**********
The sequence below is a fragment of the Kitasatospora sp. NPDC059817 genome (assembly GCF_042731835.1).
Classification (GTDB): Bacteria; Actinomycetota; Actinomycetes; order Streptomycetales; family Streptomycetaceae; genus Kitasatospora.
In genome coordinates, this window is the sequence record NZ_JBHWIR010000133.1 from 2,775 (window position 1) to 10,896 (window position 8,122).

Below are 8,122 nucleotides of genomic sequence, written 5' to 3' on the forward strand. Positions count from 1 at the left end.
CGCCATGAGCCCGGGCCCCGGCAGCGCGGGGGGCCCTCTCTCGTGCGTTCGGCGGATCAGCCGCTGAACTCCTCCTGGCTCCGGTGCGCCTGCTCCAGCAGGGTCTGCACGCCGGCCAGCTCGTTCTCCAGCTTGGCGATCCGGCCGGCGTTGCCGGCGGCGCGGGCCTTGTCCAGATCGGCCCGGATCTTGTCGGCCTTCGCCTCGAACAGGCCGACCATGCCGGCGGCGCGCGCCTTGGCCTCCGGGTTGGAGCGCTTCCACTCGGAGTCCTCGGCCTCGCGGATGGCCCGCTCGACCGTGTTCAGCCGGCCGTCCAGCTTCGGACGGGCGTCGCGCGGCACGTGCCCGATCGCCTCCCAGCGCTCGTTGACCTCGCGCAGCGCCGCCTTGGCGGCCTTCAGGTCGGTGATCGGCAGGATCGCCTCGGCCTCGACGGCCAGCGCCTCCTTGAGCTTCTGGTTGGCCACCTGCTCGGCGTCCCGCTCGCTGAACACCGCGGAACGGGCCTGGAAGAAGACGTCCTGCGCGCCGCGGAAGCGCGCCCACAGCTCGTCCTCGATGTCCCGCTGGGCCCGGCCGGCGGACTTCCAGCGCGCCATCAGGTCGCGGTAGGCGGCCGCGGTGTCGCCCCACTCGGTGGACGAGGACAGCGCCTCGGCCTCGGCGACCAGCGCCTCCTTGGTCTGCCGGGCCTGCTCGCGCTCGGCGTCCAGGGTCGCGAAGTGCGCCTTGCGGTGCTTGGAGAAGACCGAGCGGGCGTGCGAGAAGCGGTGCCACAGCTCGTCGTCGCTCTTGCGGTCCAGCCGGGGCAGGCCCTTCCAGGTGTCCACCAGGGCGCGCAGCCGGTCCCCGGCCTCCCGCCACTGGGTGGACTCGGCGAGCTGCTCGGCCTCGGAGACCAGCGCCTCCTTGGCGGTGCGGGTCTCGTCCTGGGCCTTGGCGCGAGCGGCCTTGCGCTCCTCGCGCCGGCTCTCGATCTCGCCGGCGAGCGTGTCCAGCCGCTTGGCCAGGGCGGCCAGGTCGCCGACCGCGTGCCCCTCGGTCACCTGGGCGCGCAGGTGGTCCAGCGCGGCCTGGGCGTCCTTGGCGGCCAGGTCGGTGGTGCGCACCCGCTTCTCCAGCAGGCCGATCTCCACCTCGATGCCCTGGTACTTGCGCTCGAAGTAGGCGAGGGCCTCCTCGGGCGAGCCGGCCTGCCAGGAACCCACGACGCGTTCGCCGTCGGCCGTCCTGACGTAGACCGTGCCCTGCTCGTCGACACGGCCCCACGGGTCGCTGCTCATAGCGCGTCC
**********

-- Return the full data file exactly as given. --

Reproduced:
The sequence below is a fragment of the Kitasatospora sp. NPDC059817 genome (assembly GCF_042731835.1).
Classification (GTDB): Bacteria; Actinomycetota; Actinomycetes; order Streptomycetales; family Streptomycetaceae; genus Kitasatospora.
In genome coordinates, this window is the sequence record NZ_JBHWIR010000133.1 from 2,775 (window position 1) to 10,896 (window position 8,122).

Below are 8,122 nucleotides of genomic sequence, written 5' to 3' on the forward strand. Positions count from 1 at the left end.
CGCCATGAGCCCGGGCCCCGGCAGCGCGGGGGGCCCTCTCTCGTGCGTTCGGCGGATCAGCCGCTGAACTCCTCCTGGCTCCGGTGCGCCTGCTCCAGCAGGGTCTGCACGCCGGCCAGCTCGTTCTCCAGCTTGGCGATCCGGCCGGCGTTGCCGGCGGCGCGGGCCTTGTCCAGATCGGCCCGGATCTTGTCGGCCTTCGCCTCGAACAGGCCGACCATGCCGGCGGCGCGCGCCTTGGCCTCCGGGTTGGAGCGCTTCCACTCGGAGTCCTCGGCCTCGCGGATGGCCCGCTCGACCGTGTTCAGCCGGCCGTCCAGCTTCGGACGGGCGTCGCGCGGCACGTGCCCGATCGCCTCCCAGCGCTCGTTGACCTCGCGCAGCGCCGCCTTGGCGGCCTTCAGGTCGGTGATCGGCAGGATCGCCTCGGCCTCGACGGCCAGCGCCTCCTTGAGCTTCTGGTTGGCCACCTGCTCGGCGTCCCGCTCGCTGAACACCGCGGAACGGGCCTGGAAGAAGACGTCCTGCGCGCCGCGGAAGCGCGCCCACAGCTCGTCCTCGATGTCCCGCTGGGCCCGGCCGGCGGACTTCCAGCGCGCCATCAGGTCGCGGTAGGCGGCCGCGGTGTCGCCCCACTCGGTGGACGAGGACAGCGCCTCGGCCTCGGCGACCAGCGCCTCCTTGGTCTGCCGGGCCTGCTCGCGCTCGGCGTCCAGGGTCGCGAAGTGCGCCTTGCGGTGCTTGGAGAAGACCGAGCGGGCGTGCGAGAAGCGGTGCCACAGCTCGTCGTCGCTCTTGCGGTCCAGCCGGGGCAGGCCCTTCCAGGTGTCCACCAGGGCGCGCAGCCGGTCCCCGGCCTCCCGCCACTGGGTGGACTCGGCGAGCTGCTCGGCCTCGGAGACCAGCGCCTCCTTGGCGGTGCGGGTCTCGTCCTGGGCCTTGGCGCGAGCGGCCTTGCGCTCCTCGCGCCGGCTCTCGATCTCGCCGGCGAGCGTGTCCAGCCGCTTGGCCAGGGCGGCCAGGTCGCCGACCGCGTGCCCCTCGGTCACCTGGGCGCGCAGGTGGTCCAGCGCGGCCTGGGCGTCCTTGGCGGCCAGGTCGGTGGTGCGCACCCGCTTCTCCAGCAGGCCGATCTCCACCTCGATGCCCTGGTACTTGCGCTCGAAGTAGGCGAGGGCCTCCTCGGGCGAGCCGGCCTGCCAGGAACCCACGACGCGTTCGCCGTCGGCCGTCCTGACGTAGACCGTGCCCTGCTCGTCGACACGGCCCCACGGGTCGCTGCTCATAGCGCGTCC